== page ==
The first step toward a Ferris wheel towering over the Davenport riverfront will be hiring a specialized firm to design a base it will rest on at Modern Woodmen Park.
The city will either engage directly with an engineering firm or put out a request for proposals for the project, Public Works Director Mike Clarke said. A bid process isn’t required for professional services but might still be done.
“We would feel more comfortable working with a company with successful experience, so we are going to want to tap some of that expertise,” Clarke said. “It doesn’t require competitive bidding, but it is our practice for best prices.”
The Davenport City Council amended Main Street Baseball’s lease for Modern Woodmen Park last week to finance the cost of the $1 million amusement. Main Street will operate a 90-foot tall Ferris wheel at the ballpark as well as a carousel and zip line.
Construction of a base must take into account weight of the wheel and wind load, among other factors. Chance Rides, of Wichita, Kan., has provided the necessary data for the base design.
“Nobody is guessing,” said David Heller, president of Main Street Baseball.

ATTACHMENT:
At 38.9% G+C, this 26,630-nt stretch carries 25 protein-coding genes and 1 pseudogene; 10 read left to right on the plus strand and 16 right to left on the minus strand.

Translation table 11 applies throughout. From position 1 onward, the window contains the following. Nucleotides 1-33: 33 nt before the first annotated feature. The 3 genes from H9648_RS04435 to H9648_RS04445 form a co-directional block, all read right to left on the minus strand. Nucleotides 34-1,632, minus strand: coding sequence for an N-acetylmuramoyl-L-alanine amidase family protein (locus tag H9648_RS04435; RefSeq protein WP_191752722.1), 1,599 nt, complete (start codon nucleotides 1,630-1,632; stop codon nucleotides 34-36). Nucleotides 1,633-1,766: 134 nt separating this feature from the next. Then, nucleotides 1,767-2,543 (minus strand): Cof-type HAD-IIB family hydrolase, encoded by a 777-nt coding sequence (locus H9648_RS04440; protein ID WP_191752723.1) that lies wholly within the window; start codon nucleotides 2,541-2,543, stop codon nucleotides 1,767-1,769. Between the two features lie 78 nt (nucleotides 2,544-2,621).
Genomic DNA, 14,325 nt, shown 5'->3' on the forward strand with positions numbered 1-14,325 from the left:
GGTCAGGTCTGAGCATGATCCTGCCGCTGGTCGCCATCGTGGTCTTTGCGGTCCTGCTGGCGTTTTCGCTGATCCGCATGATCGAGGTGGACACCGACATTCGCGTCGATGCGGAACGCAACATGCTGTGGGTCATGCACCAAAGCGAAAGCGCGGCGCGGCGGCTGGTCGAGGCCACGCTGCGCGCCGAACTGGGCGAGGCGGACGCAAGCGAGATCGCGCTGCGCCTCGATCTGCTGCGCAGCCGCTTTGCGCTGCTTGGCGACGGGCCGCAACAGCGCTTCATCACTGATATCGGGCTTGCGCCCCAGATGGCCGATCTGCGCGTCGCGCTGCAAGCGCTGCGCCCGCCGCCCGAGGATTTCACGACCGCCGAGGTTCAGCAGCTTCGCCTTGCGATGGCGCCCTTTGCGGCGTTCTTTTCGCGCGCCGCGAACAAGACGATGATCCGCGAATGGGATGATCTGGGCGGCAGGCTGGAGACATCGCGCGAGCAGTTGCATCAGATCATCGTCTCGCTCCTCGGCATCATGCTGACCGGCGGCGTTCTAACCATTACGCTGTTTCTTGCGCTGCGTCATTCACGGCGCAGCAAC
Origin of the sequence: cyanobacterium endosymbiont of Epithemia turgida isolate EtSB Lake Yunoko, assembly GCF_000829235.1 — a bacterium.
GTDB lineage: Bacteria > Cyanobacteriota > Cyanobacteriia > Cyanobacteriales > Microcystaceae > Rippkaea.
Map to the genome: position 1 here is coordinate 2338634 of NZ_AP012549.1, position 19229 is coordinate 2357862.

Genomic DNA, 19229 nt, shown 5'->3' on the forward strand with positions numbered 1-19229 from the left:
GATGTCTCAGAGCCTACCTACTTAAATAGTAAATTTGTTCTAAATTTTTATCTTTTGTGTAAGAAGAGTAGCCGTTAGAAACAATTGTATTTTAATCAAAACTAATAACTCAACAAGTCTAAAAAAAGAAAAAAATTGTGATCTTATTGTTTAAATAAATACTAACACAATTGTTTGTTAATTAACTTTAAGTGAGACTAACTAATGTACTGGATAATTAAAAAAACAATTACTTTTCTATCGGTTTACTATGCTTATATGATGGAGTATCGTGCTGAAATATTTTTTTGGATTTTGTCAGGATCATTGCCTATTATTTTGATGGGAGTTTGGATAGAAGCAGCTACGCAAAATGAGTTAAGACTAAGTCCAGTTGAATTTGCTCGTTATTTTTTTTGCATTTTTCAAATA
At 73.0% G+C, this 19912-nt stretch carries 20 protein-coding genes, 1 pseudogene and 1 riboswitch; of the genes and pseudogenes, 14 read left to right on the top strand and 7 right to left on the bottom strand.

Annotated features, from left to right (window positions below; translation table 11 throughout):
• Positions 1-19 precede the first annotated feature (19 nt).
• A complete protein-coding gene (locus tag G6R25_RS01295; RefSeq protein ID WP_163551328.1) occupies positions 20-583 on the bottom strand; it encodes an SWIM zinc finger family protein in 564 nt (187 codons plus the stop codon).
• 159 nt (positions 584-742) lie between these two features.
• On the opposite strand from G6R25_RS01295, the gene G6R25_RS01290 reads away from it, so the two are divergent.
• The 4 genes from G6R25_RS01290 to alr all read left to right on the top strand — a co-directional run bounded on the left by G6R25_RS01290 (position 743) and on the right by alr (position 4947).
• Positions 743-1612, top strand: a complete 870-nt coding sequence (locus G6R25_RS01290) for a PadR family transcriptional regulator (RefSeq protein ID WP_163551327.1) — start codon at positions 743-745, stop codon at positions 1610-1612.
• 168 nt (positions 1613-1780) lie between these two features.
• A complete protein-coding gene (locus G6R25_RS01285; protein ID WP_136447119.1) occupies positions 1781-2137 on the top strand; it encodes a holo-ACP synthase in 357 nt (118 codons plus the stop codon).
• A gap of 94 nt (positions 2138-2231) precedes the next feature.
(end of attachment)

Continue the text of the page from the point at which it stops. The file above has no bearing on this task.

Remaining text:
The Ferris wheel’s location behind left field also requires amenities to accommodate visitors. Heller already has said the outside fence will be moved back from the berm.
“We have to work with the city on the design of how we are going to set this thing up,” he said. “There will be lines at some point for people who want to ride the wheel, and it will need an enclosed facility for the computer system that operates the wheel.”
Clarke visited the ballpark Thursday to familiarize himself with the area where the wheel will be located. The location of the Ferris wheel and the base won’t compromise the berm.
“In no way will anything we build be allowed to harm the flood protection,” he said. “We won’t breach the flood protection.”
The Ferris wheel project will be submitted to the city’s Design Review Board for approval and an advisory presentation will be made to the Historic Preservation Commission, City Administrator Craig Malin said.